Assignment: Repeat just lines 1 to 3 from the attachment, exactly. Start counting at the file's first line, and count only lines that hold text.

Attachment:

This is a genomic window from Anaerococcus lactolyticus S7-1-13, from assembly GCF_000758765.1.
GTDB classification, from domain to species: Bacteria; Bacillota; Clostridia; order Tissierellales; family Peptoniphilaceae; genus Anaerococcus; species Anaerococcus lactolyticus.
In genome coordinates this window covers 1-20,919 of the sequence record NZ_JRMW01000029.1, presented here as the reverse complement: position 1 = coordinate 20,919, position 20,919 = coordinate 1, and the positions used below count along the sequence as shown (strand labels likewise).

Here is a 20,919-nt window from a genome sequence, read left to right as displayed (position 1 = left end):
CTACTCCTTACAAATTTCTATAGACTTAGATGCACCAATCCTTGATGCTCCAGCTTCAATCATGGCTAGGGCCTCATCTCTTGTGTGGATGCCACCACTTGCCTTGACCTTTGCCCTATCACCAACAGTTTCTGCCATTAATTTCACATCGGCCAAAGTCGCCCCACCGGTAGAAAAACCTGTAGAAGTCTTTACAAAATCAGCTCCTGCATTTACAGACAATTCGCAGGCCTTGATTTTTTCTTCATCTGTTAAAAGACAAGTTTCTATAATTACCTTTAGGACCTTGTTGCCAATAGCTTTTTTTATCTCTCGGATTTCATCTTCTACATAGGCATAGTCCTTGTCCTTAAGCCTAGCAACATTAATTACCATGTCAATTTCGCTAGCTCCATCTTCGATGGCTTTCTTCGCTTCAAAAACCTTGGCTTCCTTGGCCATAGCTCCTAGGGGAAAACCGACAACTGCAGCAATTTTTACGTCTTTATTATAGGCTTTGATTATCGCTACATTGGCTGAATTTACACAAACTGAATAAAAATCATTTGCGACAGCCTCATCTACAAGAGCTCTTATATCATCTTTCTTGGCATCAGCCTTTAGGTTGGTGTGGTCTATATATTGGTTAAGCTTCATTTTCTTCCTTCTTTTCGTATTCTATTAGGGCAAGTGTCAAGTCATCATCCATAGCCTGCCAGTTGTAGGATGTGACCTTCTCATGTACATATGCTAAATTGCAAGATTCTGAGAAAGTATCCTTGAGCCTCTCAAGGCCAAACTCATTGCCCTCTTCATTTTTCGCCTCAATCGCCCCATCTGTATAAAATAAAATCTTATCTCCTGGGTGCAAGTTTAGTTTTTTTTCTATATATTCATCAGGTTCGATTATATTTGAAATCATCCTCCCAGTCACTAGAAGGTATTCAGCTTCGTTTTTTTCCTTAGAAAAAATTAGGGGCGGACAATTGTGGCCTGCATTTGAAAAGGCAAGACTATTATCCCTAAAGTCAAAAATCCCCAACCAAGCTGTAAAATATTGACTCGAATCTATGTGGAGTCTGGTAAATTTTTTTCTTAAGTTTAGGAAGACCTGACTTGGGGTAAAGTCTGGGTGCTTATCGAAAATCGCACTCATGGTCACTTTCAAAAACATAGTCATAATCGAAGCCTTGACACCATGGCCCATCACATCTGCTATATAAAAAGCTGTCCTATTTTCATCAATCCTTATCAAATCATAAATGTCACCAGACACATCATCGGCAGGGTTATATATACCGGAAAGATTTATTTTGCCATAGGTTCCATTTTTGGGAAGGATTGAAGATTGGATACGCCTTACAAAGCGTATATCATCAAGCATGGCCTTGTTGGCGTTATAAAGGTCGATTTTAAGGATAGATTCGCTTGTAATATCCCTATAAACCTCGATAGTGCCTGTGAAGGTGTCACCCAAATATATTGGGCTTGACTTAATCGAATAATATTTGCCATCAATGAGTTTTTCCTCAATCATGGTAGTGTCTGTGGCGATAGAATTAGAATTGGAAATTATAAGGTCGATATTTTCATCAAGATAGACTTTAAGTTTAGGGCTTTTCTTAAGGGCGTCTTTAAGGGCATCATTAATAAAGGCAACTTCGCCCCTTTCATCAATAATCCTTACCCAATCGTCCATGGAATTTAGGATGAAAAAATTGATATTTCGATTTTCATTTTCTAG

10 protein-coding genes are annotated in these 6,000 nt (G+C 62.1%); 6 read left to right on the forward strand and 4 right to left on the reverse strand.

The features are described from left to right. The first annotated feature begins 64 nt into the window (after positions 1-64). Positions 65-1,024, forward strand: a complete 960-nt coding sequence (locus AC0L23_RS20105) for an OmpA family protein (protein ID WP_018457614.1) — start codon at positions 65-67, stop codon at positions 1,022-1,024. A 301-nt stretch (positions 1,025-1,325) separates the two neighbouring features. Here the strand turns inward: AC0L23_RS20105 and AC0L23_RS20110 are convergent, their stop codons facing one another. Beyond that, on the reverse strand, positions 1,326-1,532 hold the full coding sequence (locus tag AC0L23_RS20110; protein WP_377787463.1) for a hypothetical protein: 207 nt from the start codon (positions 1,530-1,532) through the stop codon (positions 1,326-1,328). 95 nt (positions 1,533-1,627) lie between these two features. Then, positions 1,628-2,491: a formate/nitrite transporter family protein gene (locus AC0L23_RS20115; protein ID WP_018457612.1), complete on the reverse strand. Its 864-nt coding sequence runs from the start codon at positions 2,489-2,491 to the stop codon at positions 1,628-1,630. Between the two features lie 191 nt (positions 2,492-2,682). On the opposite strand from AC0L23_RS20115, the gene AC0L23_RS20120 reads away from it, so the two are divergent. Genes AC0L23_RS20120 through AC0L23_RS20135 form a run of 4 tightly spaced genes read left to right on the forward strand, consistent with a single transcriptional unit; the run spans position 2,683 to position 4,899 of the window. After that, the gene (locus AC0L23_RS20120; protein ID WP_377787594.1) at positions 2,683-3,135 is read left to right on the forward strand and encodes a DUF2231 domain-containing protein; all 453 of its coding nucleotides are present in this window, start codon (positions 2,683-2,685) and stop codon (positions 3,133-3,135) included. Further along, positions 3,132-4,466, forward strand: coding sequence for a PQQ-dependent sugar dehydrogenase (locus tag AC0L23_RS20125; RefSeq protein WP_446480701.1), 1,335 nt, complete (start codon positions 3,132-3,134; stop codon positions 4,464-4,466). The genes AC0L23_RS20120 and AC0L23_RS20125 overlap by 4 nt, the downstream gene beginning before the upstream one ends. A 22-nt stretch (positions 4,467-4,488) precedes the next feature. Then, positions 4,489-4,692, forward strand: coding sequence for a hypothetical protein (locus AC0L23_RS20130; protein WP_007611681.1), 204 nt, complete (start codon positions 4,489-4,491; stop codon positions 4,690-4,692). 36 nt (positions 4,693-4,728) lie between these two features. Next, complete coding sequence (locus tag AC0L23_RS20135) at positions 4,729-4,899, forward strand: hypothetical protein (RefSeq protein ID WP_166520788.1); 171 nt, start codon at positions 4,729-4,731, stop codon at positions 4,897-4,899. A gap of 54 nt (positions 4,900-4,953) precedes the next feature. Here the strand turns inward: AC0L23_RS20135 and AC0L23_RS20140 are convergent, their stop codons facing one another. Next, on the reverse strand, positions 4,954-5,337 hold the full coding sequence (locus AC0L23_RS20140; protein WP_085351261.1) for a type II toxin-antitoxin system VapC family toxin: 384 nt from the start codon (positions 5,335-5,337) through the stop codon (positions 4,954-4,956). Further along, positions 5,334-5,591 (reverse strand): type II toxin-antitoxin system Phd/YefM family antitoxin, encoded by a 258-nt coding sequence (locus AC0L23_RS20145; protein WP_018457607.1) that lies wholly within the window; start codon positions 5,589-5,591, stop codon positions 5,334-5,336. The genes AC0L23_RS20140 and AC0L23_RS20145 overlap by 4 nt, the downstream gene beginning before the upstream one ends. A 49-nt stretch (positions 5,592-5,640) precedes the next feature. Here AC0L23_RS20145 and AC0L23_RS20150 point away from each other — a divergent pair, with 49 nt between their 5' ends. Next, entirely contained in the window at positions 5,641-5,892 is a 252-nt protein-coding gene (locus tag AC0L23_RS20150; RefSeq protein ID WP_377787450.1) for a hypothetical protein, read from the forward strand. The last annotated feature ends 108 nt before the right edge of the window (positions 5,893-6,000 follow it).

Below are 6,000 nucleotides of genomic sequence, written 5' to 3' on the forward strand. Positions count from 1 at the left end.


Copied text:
This is a genomic window from Anaerococcus lactolyticus S7-1-13, from assembly GCF_000758765.1.
GTDB classification, from domain to species: Bacteria; Bacillota; Clostridia; order Tissierellales; family Peptoniphilaceae; genus Anaerococcus; species Anaerococcus lactolyticus.
In genome coordinates this window covers 1-20,919 of the sequence record NZ_JRMW01000029.1, presented here as the reverse complement: position 1 = coordinate 20,919, position 20,919 = coordinate 1, and the positions used below count along the sequence as shown (strand labels likewise).